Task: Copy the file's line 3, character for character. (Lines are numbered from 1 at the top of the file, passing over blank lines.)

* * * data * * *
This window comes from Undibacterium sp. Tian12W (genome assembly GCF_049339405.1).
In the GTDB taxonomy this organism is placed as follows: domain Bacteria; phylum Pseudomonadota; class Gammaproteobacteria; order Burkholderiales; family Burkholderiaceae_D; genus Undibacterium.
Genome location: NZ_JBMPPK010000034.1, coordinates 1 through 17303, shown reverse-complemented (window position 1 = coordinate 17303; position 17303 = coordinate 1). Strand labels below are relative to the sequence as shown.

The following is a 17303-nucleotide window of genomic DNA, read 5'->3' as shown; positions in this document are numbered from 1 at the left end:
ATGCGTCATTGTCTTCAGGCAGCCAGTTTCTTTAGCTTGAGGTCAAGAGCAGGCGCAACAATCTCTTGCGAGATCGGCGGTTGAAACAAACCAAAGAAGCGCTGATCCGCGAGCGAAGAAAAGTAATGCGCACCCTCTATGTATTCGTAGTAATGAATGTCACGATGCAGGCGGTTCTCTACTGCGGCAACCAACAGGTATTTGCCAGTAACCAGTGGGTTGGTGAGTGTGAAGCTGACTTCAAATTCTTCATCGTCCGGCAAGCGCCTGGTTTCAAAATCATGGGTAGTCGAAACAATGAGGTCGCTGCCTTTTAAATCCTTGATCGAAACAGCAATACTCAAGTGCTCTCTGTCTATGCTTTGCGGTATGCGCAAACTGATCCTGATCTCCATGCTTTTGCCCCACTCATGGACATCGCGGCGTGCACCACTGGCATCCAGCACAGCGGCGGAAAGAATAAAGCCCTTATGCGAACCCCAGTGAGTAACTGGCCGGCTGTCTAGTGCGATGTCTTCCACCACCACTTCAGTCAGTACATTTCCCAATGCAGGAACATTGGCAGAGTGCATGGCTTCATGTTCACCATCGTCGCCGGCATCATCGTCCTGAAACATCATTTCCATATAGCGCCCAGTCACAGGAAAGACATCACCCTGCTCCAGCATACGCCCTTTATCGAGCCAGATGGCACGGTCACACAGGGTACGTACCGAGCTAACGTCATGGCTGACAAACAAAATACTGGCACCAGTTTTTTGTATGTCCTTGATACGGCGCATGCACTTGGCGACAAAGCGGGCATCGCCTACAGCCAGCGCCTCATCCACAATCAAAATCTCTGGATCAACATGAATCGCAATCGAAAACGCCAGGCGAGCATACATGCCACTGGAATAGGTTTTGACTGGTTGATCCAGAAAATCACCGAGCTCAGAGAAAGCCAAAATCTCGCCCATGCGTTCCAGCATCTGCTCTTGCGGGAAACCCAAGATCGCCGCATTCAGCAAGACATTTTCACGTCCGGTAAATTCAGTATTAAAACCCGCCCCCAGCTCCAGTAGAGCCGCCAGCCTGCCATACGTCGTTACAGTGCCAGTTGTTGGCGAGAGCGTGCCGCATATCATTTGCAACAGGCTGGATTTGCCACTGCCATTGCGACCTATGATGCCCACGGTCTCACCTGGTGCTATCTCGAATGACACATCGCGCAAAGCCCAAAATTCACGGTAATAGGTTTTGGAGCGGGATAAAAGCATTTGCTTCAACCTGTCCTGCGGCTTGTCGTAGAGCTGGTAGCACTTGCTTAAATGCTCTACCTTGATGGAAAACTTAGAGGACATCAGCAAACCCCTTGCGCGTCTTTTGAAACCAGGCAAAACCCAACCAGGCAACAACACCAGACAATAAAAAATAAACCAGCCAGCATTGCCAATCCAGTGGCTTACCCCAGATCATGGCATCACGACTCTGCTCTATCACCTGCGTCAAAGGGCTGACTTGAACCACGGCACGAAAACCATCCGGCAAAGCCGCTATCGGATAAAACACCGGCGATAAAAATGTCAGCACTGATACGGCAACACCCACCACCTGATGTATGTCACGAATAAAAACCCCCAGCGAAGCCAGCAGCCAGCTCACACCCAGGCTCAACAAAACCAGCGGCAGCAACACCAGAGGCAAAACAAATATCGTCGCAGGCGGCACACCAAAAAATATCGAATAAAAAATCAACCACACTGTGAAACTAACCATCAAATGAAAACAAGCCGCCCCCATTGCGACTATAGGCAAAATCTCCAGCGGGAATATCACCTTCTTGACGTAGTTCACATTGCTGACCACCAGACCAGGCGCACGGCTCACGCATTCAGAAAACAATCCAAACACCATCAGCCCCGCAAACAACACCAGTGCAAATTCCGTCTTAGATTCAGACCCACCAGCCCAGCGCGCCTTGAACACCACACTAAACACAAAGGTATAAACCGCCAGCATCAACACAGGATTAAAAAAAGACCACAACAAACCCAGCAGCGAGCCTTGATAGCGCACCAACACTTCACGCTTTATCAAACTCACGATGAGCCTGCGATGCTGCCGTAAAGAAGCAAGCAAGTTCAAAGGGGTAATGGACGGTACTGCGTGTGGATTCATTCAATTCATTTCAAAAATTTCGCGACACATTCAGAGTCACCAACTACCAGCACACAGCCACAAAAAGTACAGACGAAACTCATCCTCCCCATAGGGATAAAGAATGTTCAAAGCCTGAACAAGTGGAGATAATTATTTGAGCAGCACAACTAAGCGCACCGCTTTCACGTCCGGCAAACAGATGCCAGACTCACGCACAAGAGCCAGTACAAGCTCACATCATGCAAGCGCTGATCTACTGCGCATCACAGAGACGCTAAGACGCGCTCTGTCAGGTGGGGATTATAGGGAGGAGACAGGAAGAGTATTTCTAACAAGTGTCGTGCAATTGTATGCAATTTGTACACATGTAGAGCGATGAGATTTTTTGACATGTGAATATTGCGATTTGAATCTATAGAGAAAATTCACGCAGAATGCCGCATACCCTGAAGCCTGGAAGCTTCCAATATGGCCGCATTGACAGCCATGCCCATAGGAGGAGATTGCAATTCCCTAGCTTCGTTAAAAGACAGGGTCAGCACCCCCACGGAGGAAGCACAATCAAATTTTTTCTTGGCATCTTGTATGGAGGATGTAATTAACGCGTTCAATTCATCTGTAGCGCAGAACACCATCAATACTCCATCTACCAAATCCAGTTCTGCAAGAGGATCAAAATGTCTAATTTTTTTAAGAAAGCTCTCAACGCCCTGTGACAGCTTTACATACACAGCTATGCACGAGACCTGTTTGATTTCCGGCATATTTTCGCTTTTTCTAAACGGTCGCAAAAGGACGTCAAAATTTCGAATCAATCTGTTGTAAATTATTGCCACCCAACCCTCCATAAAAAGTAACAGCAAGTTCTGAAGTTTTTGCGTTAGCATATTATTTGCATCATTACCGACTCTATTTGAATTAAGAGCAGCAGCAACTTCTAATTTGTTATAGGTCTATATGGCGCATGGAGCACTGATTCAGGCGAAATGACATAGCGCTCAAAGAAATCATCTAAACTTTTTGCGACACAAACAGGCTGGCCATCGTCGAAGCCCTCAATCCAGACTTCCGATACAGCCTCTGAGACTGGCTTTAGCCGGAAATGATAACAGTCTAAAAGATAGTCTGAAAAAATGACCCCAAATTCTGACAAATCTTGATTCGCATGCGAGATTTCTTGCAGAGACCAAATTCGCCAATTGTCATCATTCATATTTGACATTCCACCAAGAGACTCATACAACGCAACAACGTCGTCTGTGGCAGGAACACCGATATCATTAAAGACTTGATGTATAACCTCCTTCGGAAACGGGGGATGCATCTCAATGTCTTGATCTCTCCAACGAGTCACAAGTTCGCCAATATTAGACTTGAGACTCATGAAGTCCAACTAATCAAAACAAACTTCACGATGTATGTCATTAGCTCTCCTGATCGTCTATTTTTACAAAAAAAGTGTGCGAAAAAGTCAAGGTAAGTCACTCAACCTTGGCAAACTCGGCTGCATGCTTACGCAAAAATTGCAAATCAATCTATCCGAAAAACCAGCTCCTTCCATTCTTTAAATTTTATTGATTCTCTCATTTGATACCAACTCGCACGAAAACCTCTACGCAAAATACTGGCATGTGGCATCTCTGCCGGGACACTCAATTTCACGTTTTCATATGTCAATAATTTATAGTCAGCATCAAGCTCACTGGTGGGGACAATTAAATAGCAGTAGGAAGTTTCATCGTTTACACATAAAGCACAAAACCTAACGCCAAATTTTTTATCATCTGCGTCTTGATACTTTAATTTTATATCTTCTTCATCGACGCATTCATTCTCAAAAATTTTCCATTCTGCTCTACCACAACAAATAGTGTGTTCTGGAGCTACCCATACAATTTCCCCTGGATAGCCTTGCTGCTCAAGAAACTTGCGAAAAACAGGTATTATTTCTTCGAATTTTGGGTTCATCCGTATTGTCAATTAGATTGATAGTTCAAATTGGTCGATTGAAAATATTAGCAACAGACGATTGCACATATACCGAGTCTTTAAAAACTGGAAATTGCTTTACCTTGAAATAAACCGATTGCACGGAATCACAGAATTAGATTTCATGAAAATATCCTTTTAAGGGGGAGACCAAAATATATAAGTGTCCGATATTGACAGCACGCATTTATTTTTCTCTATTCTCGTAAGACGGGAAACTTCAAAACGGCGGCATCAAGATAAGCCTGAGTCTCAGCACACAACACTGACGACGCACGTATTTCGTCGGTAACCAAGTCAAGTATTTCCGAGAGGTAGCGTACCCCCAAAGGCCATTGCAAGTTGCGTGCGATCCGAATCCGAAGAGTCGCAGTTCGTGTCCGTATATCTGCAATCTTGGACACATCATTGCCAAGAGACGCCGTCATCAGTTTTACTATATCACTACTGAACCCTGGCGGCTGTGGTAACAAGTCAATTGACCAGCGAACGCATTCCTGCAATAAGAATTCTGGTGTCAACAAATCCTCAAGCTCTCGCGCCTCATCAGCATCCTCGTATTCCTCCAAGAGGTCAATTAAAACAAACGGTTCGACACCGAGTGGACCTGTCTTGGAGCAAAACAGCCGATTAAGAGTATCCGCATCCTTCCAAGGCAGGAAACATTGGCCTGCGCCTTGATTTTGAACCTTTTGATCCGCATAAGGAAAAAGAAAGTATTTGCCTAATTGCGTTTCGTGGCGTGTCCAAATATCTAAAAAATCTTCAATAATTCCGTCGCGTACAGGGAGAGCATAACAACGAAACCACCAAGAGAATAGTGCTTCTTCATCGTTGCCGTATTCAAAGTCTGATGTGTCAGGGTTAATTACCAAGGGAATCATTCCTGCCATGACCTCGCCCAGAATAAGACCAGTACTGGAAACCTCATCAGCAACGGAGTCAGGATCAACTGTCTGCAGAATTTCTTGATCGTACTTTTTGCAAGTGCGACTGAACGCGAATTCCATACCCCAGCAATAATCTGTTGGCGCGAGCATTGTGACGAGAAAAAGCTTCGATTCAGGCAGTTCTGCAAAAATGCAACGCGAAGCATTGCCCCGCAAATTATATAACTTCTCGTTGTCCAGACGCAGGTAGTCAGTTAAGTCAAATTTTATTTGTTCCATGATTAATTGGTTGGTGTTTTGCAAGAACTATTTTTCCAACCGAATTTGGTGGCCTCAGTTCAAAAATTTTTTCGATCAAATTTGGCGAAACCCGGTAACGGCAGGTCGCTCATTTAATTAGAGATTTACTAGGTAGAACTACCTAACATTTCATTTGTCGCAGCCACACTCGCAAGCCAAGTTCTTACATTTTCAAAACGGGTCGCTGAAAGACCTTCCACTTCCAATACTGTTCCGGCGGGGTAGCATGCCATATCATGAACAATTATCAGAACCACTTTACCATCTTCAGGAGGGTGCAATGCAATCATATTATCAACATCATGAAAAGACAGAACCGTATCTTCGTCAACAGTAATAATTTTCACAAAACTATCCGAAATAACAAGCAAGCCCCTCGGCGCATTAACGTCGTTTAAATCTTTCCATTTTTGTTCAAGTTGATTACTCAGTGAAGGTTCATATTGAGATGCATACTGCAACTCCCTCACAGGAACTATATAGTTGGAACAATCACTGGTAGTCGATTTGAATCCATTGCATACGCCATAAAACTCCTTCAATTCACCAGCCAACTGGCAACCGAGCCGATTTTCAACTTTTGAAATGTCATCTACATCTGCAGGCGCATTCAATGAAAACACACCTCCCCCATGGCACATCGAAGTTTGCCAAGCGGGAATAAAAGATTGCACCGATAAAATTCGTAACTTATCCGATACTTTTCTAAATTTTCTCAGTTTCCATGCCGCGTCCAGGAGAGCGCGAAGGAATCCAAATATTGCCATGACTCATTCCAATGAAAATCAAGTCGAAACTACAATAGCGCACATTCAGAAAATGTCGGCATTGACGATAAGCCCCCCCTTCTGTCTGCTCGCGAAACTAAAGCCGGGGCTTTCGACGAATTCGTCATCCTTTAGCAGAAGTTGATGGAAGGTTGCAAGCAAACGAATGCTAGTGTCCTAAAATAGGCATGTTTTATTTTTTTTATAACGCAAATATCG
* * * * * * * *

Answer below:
Genome location: NZ_JBMPPK010000034.1, coordinates 1 through 17303, shown reverse-complemented (window position 1 = coordinate 17303; position 17303 = coordinate 1). Strand labels below are relative to the sequence as shown.